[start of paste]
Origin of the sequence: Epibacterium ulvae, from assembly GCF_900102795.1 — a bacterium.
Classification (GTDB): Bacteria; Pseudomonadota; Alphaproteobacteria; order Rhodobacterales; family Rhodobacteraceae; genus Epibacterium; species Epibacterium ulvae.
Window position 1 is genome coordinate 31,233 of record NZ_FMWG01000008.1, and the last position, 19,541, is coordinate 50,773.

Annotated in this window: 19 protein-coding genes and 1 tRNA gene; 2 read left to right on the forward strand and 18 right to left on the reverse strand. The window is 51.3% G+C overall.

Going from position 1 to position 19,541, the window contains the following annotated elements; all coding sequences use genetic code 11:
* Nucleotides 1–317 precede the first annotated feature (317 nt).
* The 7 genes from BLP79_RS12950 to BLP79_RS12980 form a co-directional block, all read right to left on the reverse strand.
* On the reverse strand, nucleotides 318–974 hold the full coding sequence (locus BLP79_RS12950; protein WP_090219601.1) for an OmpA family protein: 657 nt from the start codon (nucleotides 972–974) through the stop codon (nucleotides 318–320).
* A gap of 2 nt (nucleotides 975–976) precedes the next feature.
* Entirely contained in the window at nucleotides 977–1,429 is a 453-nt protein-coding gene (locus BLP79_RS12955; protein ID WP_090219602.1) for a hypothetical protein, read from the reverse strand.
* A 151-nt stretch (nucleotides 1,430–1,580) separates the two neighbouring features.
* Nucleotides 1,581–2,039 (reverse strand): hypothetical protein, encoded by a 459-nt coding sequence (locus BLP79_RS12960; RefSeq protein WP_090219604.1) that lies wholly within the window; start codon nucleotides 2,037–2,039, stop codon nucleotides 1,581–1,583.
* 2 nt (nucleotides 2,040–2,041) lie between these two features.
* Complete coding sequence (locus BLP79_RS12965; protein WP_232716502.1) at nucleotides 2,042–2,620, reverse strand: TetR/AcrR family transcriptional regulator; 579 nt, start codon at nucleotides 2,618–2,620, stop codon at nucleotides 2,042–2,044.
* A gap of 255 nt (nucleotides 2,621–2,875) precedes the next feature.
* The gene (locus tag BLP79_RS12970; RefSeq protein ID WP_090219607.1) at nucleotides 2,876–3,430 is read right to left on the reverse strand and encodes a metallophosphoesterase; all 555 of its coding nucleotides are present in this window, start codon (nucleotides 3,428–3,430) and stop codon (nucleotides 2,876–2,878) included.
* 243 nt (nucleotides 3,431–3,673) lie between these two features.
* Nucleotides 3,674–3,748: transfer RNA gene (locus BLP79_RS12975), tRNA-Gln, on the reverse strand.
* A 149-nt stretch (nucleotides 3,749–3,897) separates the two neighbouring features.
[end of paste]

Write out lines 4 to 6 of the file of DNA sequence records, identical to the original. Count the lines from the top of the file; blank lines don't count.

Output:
Annotated in this window: 19 protein-coding genes and 1 tRNA gene; 2 read left to right on the forward strand and 18 right to left on the reverse strand. The window is 51.3% G+C overall.

Going from position 1 to position 19,541, the window contains the following annotated elements; all coding sequences use genetic code 11:
* Nucleotides 1–317 precede the first annotated feature (317 nt).